This season has seen more low-budget cars than usual. Just don't call 'em "field fillers," at least not to drivers' faces.
By BRANT JAMES
Published March 14, 2004
HAMPTON, Ga. - Kirk Shelmerdine won four Winston Cup championships as crew chief for Dale Earnhardt Sr.
Andy Hillenburg raced in the 2000 Indianapolis 500. But during morning practice at Atlanta Motor Speedway, they were just two nondescript guys pushing their race cars to the inspection bay, hoping their makeshift machines would be deemed fit to join NASCAR's privileged on the track.
It was another morning of making do in the trying life of a field filler, the somewhat condescending title given to men like Shelmerdine, Hillenburg, Carl Long, Andy Belmont and Joe Ruttman, drivers on the periphery of the sport's big leagues who struggle to cobble together the time, money and parts to run with the rich or for the riches in Nextel Cup.
But the financial distress, picking over refuse for parts, the indignity of competing without a chance to win - or even get close - is not the worst part. It's being called a field filler.
"I would rather be called something else," said Hillenburg, leaning against a stack of used tires bought discounted from another team. "In the '70s it was a little more glamorous. It was called independent."
Belmont doesn't so much care what anyone says or thinks. A fire plug of a man from eastern Pennsylvania, he has a racing suit that's a little too tight, a budding mullet and a look in his eye that suggests serious business. At 46, all he wants is to live the glory years of a career in which he has knocked around dirt tracks and the ARCA series for 30 years.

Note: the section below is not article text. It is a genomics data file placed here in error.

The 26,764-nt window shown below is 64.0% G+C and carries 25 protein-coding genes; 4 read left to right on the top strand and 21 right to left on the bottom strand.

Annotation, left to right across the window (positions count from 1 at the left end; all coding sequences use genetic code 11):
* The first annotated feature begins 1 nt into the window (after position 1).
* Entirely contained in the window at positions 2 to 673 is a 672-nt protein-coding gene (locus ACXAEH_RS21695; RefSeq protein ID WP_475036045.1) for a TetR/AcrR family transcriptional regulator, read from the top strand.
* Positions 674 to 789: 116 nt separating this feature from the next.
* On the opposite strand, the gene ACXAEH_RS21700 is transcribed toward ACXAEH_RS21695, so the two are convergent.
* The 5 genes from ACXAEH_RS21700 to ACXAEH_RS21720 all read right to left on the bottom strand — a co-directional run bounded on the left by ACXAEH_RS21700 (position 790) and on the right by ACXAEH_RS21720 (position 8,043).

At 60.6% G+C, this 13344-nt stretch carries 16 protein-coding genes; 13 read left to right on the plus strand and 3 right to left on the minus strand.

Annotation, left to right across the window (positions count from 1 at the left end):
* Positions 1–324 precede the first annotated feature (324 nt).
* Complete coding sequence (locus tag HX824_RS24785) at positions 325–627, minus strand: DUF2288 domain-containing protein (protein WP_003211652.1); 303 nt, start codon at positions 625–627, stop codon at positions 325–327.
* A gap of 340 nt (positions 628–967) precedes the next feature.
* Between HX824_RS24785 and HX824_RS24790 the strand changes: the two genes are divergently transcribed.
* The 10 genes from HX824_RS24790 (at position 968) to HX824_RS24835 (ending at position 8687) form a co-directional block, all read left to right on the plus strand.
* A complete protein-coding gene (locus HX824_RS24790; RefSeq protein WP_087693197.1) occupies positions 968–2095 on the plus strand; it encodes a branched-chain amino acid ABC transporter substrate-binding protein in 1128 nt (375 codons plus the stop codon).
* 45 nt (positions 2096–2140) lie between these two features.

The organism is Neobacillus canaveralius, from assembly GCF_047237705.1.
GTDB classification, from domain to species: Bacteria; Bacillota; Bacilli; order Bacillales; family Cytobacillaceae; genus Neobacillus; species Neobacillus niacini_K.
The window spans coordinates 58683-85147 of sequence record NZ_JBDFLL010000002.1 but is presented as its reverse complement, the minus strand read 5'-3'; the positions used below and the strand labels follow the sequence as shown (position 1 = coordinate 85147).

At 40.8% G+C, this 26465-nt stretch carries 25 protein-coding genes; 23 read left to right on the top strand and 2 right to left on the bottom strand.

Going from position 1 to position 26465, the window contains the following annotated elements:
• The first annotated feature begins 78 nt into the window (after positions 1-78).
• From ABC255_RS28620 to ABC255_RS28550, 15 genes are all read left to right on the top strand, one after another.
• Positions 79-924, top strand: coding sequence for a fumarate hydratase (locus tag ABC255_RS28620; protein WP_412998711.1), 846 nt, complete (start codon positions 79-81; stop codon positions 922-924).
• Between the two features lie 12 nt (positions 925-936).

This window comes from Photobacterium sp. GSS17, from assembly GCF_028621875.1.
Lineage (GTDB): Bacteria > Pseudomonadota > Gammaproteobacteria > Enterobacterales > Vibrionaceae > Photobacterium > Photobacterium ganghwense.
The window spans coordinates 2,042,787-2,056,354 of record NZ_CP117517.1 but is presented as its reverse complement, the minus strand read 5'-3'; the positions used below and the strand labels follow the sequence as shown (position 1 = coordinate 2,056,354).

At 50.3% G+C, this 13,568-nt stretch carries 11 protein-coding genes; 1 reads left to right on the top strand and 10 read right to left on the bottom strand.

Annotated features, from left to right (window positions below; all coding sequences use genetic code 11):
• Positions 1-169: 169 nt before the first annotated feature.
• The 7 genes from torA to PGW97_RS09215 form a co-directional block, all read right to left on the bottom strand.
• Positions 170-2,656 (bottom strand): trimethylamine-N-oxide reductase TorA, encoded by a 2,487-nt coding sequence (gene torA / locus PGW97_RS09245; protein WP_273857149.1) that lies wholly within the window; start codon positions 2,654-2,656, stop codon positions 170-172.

"Hey, man, I'm out here racin'," he said. "Call me what you want, this is Nextel Cup. I don't care one bit."
But Shelmerdine bristles at the term, especially considering his part in winning Earnhardt's titles in 1986, '87, '90 and '91 before retiring at age 34 in 1992.
"I really don't like it worth a (expletive)," said Shelmerdine, wearing his team uniform: jeans and a Harley-Davidson jacket. "We've probably worked as hard as the rest of them, if not more on an individual basis. We're here to race and here to win. If I were just here to fill the holes and take their money, I would not be trying to buy better cars and better engines."
Skeptics have decried the field fillers as bad for the image of NASCAR, hucksters throwing junk cars on the track to collect handsome paychecks, but they are likely a symptom, not the problem. With a handful of regular drivers out of work because of a lack of sponsors willing to pay tens of millions to finance a team, NASCAR has come up three to four cars short of a full field of 43 full-time teams in the two races since the Daytona 500.
The image was not helped when 62-year-old Joe Ruttman, who has dabbled in several series, including NASCAR trucks, started the Rockingham race without a crew and was black-flagged before the green flag for not having a crew chief. He banked $54,196. Ruttman, who had no other crew members, contends his crew chief had not reached the pit box. NASCAR requires only that teams have a chief. Ruttman was evasive about his crew for today.